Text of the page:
Impressionism & Post Impressionism

In 1874 a group of artists put together an exhibition in Paris. They were calling themselves the Anonymous Society of Painters, Sculptors, Printmakers etc. With branding and name ID like that, you know it was destined to be a hit. While some critics wrote favorably of the show for its depiction of modern life, many were indignant over the sloppy and apparently unfinished work. What separated this show from the Paris Salon, was the salon had a jury of accomplished artists from the Academy des Beaux Arts selecting artworks and awarding medals. The Anonymous Society of Painters, Sculptors, Printmakers etc. was a ragtag bunch of lovable misfits. They weren’t interested in painting significant figures from history, or mythology. They weren't seeking perfection in their rendering in fact they couldn’t be bothered to even blend their colors. They left that work to the viewer’s eye to decipher these fragmented and somewhat blurry pieces. That is what left Louis Leroy, a frustrated critic, to review the show pointing to Claude Monet’s work saying, that these were not real paintings but mere impressions. He titled his review saying it was the exhibition of the impressionists as a way of putting them down, but the artists embraced it and the movement became known as Impressionism.

The impressionist movement is extremely popular today because the works tend to have a soft focus. They are a blur of happy little trees and casual scenes of everyday life. They have a rich, colorful palette, but today’s audiences the Impressionists seem quaint and non-threatening. Of course, to really understand the work and its significance, it is important to put it in a historical context. The Impressionist movement came out of France in the mid to late 19th century. So did photography, and I don’t think that is a coincidence. Prior to that time, painters served an important role documenting significant people, places, and things. As cameras became available to fill that role, painters began to shift their focus. I should caveat this by saying that I am speaking of European culture at this point. In other parts of the world, the attitude was very different. Broadly speaking, African artists for example would have said if I want to see an elephant, I’ll go look at an elephant. The purpose of art is to show me something I cannot see in the real world; not to copy the things I already see around me. The European approach was the opposite prizing accuracy in representing the figure. Of course, they would long focus on heroes of history or mythology but always trying to be as realistic as possible in the rendering. The Impressionists changed all that. They were more concerned with the lived experiences and perception rather than a highly refined product. They wanted to go out of their studio and paint the landscape exactly as they saw it outside. This move to painting outdoors on location, en plain air painting as they called it, came about because of another 19th century invention: the tube of paint. Before the industrial revolution, artists and their assistants would have to work to gather materials mix pigments, binders and dilution agents that’s the color, the stuff holding it together in a solution and something to thin it out respectively. It was a lot of work to create paints, but then they had a limited shelf life. For a long time, artists would store them in a pig’s bladder, then glass jars which were better but not exactly the most convenient to transport if you are bringing a lot of colors. The tube of paint was convenient and allowed the Impressionists to bring all their paints with them as they traveled outside the studio.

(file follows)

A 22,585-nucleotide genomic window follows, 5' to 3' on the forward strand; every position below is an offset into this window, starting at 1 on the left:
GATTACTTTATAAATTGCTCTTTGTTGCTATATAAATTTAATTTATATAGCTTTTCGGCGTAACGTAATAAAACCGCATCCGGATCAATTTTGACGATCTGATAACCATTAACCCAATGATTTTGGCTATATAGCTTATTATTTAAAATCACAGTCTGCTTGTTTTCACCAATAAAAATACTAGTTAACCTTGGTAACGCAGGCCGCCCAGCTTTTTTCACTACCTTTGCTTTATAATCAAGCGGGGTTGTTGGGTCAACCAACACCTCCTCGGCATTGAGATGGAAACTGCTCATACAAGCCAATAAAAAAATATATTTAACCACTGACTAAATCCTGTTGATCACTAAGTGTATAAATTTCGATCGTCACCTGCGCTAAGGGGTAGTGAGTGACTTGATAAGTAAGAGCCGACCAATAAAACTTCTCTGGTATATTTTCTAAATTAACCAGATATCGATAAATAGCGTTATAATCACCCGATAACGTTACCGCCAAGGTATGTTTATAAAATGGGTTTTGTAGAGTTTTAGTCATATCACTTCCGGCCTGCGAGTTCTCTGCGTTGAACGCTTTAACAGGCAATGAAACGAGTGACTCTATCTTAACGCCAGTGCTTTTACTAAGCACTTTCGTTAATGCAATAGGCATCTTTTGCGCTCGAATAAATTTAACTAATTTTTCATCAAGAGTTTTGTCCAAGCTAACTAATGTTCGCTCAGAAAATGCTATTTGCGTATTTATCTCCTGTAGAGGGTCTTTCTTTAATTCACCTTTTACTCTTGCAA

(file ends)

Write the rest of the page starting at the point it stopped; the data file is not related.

The easy access to conveniently packaged paints in a wide variety of colors opened a new world of possibilities and the Impressionists wanted to make use of everything available to them. They left streaks of unblended color flaunting the rich variety of hues that were now available to them. As I shared in my Who ARTed mini episodes on color, many pigments had previously been extremely labor intensive, rare, and expensive but the Impressionists and post-Impressionists relished the new, cheaper synthetic pigments.

A lot of people will lump the Impressionists and Post-Impressionists together because they are stylistically pretty similar. Both movements tended to focus on an artist’s reaction to the subjects and they left visible brush strokes in streaks of color to give the appearance of a quickly painted, spontaneous response capturing the artist’s first impression. The key distinction is that the Impressionists tended to focus on appearances. They were interested in optics, the way the eye processed color, light, and shadow. The Impressionist movement was a political just focusing on what they saw in the world around them. Of course, doing so was an inherently political act as it was boldly rejecting the ideas of traditional hierarchy and the importance of historical figures as subjects.

The Post-Impressionists were more emotionally driven. They made greater leaps altering elements such as color to make a piece more expressive. A great example of this is Vincent van Gogh’s Starry Night. While it has the heavy impasto or thick textured brush strokes we associate with Impressionism, he rearranged the composition. Rather than paint the view exactly as he saw it, he moved the cypress tree to the foreground creating more dramatic depth and the scene as he painted it is really more of a composite of different views from his windows from two rooms in the asylum, and different times of night or early morning. The Impressionists sought to paint a reflection of the world around them. The Post Impressionists were trying to put their inner workings out into the world.

Extra Credit: Check out these artists to gain a better understanding of Impressionism & Post Impressionism